"If tumor genotypes don't remain static during therapy, it's essential to know exactly what you're treating at the time you are treating it," says Haber. "Biopsy samples taken at the time of diagnosis can never tell us about changes emerging during therapy or genotypic differences that may occur in different sites of the original tumor, but the CTC-chip offers the promise of noninvasive continuous monitoring." Haber is the Kurt J. Isselbacher/Peter D. Schwartz Professor of Medicine at Harvard Medical School.

Sue McGreevey | EurekAlert!
Further information:
http://www.mgh.harvard.edu/

Further reports about: CTC CTC-chip MGH Mutation TKI

More articles from Life Sciences:

nachricht The hidden structure of the periodic system
17.06.2019 | Max-Planck-Institut für Mathematik in den Naturwissenschaften (MPIMIS)

nachricht Tiny probe that senses deep in the lung set to shed light on disease
17.06.2019 | University of Edinburgh

All articles from Life Sciences >>>

The most recent press releases about innovation >>>

Die letzten 5 Focus-News des innovations-reports im Überblick:

Im Focus: The hidden structure of the periodic system

The well-known representation of chemical elements is just one example of how objects can be arranged and classified

The periodic table of elements that most chemistry books depict is only one special case. This tabular overview of the chemical elements, which goes back to...

Im Focus: MPSD team discovers light-induced ferroelectricity in strontium titanate

Light can be used not only to measure materials’ properties, but also to change them. Especially interesting are those cases in which the function of a material can be modified, such as its ability to conduct electricity or to store information in its magnetic state. A team led by Andrea Cavalleri from the Max Planck Institute for the Structure and Dynamics of Matter in Hamburg used terahertz frequency light pulses to transform a non-ferroelectric material into a ferroelectric one.

Ferroelectricity is a state in which the constituent lattice “looks” in one specific direction, forming a macroscopic electrical polarisation. The ability to...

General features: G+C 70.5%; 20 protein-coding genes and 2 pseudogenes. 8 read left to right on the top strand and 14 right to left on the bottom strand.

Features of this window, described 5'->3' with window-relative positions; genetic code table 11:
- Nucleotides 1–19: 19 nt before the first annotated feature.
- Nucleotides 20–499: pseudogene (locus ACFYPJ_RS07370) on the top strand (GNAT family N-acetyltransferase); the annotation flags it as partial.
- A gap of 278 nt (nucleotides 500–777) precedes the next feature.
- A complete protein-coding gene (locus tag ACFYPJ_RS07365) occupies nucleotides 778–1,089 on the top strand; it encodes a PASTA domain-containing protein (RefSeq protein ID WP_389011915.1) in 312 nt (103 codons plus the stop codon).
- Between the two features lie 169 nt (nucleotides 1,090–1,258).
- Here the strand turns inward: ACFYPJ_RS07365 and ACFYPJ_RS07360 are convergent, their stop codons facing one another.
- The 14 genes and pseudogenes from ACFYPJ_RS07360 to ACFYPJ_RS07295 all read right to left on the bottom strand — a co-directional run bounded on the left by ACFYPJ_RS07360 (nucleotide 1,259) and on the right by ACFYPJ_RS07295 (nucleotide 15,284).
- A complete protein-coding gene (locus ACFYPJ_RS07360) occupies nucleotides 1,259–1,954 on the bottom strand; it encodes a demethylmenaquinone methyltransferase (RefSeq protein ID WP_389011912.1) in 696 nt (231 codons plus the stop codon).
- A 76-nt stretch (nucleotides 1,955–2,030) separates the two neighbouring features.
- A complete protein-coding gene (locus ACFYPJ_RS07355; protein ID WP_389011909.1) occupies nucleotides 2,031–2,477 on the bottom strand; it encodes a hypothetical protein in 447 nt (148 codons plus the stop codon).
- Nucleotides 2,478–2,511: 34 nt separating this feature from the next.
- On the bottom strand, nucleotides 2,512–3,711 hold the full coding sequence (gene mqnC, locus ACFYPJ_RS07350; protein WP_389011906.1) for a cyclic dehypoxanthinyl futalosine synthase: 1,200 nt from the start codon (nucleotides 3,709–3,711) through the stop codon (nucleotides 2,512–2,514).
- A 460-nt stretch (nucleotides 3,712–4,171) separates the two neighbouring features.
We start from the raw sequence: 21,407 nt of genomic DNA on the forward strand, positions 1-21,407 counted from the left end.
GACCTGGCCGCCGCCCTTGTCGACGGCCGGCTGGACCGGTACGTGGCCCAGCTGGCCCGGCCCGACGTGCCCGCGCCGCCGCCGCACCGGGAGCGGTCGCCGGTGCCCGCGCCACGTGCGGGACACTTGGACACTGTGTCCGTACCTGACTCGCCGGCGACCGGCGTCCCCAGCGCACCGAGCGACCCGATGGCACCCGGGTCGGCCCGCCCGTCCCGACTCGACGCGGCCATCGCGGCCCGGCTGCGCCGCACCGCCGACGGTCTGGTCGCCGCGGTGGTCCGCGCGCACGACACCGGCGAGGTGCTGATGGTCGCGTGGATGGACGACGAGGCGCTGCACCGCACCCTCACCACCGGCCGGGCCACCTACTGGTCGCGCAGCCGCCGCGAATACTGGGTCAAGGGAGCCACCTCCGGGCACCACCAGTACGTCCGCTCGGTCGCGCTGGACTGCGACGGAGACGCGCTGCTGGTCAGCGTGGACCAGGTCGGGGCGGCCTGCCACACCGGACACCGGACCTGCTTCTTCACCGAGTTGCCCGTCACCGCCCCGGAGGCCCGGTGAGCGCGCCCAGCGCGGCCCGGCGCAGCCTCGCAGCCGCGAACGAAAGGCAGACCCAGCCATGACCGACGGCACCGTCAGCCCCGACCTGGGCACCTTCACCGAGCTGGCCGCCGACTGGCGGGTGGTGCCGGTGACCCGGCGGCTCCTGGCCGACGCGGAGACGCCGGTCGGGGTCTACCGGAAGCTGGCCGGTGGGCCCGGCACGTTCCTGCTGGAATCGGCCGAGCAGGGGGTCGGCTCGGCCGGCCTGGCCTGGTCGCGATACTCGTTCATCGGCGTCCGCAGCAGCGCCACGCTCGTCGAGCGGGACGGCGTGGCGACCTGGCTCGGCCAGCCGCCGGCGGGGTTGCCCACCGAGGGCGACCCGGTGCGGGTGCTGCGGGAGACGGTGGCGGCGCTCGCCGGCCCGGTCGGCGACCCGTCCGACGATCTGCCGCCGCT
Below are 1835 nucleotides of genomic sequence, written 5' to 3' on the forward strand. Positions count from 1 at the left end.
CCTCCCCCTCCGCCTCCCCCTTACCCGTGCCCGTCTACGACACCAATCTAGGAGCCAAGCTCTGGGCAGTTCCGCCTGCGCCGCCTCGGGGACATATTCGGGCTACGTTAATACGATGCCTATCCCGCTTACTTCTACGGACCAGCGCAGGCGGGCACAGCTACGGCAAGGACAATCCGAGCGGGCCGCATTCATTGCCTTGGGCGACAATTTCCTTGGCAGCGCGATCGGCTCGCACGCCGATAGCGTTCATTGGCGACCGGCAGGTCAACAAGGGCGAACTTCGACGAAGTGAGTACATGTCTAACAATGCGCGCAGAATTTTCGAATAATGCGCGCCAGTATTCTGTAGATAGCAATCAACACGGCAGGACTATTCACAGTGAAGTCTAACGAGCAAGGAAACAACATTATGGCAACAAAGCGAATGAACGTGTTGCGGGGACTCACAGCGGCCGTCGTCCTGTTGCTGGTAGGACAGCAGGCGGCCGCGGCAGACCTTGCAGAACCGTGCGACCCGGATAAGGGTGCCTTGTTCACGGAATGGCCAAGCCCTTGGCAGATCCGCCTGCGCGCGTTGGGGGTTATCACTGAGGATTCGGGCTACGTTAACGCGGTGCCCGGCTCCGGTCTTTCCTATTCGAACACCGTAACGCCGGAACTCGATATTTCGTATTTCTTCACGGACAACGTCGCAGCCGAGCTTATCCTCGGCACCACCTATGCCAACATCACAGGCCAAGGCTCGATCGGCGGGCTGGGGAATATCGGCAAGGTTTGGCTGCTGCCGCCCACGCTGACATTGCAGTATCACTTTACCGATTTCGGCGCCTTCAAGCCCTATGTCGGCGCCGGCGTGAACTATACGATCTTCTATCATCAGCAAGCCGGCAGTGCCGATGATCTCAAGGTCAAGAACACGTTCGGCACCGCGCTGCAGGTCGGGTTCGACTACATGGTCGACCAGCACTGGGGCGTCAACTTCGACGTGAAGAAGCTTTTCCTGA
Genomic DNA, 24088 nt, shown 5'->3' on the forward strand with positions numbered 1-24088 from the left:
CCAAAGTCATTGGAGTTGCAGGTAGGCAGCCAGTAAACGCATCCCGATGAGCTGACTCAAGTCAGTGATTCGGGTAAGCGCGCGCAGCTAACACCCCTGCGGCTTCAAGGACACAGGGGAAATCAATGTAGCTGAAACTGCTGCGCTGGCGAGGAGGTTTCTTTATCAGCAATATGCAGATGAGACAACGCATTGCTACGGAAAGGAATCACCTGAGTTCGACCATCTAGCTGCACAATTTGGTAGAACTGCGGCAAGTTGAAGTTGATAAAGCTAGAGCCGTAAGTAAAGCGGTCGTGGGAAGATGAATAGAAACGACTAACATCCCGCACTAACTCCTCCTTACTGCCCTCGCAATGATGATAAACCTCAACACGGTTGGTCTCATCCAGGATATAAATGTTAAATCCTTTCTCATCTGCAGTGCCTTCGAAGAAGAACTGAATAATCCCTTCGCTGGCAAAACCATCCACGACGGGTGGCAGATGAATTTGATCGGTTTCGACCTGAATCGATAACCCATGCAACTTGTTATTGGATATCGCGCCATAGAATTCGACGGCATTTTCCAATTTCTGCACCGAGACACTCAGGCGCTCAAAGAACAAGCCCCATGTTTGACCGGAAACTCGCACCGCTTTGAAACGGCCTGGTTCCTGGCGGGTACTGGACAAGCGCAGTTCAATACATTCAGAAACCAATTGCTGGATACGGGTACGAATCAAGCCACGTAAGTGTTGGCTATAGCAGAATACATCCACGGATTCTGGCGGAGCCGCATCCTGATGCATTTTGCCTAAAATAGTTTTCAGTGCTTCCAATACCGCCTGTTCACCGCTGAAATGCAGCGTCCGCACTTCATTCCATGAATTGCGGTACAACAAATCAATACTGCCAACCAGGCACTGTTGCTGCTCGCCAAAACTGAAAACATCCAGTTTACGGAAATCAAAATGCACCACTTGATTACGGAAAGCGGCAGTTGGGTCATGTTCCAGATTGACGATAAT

Im Focus: Determining the Earth’s gravity field more accurately than ever before

Researchers at TU Graz calculate the most accurate gravity field determination of the Earth using 1.16 billion satellite measurements. This yields valuable knowledge for climate research.

The Earth’s gravity fluctuates from place to place. Geodesists use this phenomenon to observe geodynamic and climatological processes. Using...

Im Focus: Tube anemone has the largest animal mitochondrial genome ever sequenced

Discovery by Brazilian and US researchers could change the classification of two species, which appear more akin to jellyfish than was thought.

The tube anemone Isarachnanthus nocturnus is only 15 cm long but has the largest mitochondrial genome of any animal sequenced to date, with 80,923 base pairs....

Im Focus: Tiny light box opens new doors into the nanoworld

Researchers at Chalmers University of Technology, Sweden, have discovered a completely new way of capturing, amplifying and linking light to matter at the nanolevel. Using a tiny box, built from stacked atomically thin material, they have succeeded in creating a type of feedback loop in which light and matter become one. The discovery, which was recently published in Nature Nanotechnology, opens up new possibilities in the world of nanophotonics.

Photonics is concerned with various means of using light. Fibre-optic communication is an example of photonics, as is the technology behind photodetectors and...

All Focus news of the innovation-report >>>

Anzeige

Anzeige

VideoLinks
Industry & Economy
Event News

SEMANTiCS 2019 brings together industry leaders and data scientists in Karlsruhe

29.04.2019 | Event News

Revered mathematicians and computer scientists converge with 200 young researchers in Heidelberg!

17.04.2019 | Event News

First dust conference in the Central Asian part of the earth’s dust belt

15.04.2019 | Event News

 
Latest News

Novel communications architecture for future ultra-high speed wireless networks

17.06.2019 | Information Technology

Climate Change in West Africa

17.06.2019 | Earth Sciences

Robotic fish to replace animal testing

17.06.2019 | Ecology, The Environment and Conservation

VideoLinks
Science & Research
Overview of more VideoLinks >>>